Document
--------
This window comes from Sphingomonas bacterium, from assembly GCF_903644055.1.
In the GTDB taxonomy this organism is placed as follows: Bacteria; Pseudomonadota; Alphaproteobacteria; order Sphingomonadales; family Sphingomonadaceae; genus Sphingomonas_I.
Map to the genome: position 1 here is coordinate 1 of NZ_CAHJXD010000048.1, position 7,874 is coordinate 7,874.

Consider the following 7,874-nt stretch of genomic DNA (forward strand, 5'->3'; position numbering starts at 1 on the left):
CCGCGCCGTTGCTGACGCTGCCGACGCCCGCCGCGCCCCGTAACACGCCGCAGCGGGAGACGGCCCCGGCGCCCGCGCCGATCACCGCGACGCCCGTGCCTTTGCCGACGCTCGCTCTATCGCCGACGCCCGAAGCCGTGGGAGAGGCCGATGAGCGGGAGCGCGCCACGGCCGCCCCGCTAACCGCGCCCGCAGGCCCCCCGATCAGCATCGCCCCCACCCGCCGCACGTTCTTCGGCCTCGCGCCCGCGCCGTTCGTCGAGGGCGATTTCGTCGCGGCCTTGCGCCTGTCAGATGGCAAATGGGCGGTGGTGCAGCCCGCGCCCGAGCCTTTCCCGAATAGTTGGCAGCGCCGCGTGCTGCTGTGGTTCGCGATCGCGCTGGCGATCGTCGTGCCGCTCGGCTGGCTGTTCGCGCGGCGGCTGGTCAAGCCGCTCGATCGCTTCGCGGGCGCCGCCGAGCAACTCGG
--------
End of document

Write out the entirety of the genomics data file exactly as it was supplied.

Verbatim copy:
This window comes from Sphingomonas bacterium, from assembly GCF_903644055.1.
In the GTDB taxonomy this organism is placed as follows: Bacteria; Pseudomonadota; Alphaproteobacteria; order Sphingomonadales; family Sphingomonadaceae; genus Sphingomonas_I.
Map to the genome: position 1 here is coordinate 1 of NZ_CAHJXD010000048.1, position 7,874 is coordinate 7,874.

Consider the following 7,874-nt stretch of genomic DNA (forward strand, 5'->3'; position numbering starts at 1 on the left):
CCGCGCCGTTGCTGACGCTGCCGACGCCCGCCGCGCCCCGTAACACGCCGCAGCGGGAGACGGCCCCGGCGCCCGCGCCGATCACCGCGACGCCCGTGCCTTTGCCGACGCTCGCTCTATCGCCGACGCCCGAAGCCGTGGGAGAGGCCGATGAGCGGGAGCGCGCCACGGCCGCCCCGCTAACCGCGCCCGCAGGCCCCCCGATCAGCATCGCCCCCACCCGCCGCACGTTCTTCGGCCTCGCGCCCGCGCCGTTCGTCGAGGGCGATTTCGTCGCGGCCTTGCGCCTGTCAGATGGCAAATGGGCGGTGGTGCAGCCCGCGCCCGAGCCTTTCCCGAATAGTTGGCAGCGCCGCGTGCTGCTGTGGTTCGCGATCGCGCTGGCGATCGTCGTGCCGCTCGGCTGGCTGTTCGCGCGGCGGCTGGTCAAGCCGCTCGATCGCTTCGCGGGCGCCGCCGAGCAACTCGG